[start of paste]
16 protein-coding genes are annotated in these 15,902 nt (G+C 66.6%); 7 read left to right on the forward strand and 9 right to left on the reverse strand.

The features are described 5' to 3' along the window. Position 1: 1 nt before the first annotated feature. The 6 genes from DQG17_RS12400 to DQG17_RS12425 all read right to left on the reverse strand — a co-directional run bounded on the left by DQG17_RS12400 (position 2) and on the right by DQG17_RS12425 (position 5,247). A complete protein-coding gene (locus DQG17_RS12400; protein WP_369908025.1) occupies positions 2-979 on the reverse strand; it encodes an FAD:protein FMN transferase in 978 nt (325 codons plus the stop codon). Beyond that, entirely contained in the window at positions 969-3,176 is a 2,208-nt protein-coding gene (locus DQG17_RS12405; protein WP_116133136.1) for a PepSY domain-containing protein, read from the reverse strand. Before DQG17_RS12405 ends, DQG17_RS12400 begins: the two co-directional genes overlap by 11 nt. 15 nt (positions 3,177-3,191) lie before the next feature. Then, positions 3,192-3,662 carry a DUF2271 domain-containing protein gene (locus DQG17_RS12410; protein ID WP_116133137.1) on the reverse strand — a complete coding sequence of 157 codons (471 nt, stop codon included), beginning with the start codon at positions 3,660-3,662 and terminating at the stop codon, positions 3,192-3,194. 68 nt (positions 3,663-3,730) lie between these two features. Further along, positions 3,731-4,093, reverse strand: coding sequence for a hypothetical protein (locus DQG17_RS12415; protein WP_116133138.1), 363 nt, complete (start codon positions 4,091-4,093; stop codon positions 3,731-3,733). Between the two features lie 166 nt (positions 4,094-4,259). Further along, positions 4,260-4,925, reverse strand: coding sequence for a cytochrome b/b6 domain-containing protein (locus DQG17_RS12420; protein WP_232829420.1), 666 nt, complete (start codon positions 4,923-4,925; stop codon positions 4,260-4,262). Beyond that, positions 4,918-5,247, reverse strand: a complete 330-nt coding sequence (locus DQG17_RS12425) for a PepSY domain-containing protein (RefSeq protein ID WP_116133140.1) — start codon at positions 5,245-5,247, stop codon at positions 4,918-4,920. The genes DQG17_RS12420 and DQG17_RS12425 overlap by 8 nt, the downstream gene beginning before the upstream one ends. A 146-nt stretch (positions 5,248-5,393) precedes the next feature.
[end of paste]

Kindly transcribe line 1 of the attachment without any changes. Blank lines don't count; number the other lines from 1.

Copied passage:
16 protein-coding genes are annotated in these 15,902 nt (G+C 66.6%); 7 read left to right on the forward strand and 9 right to left on the reverse strand.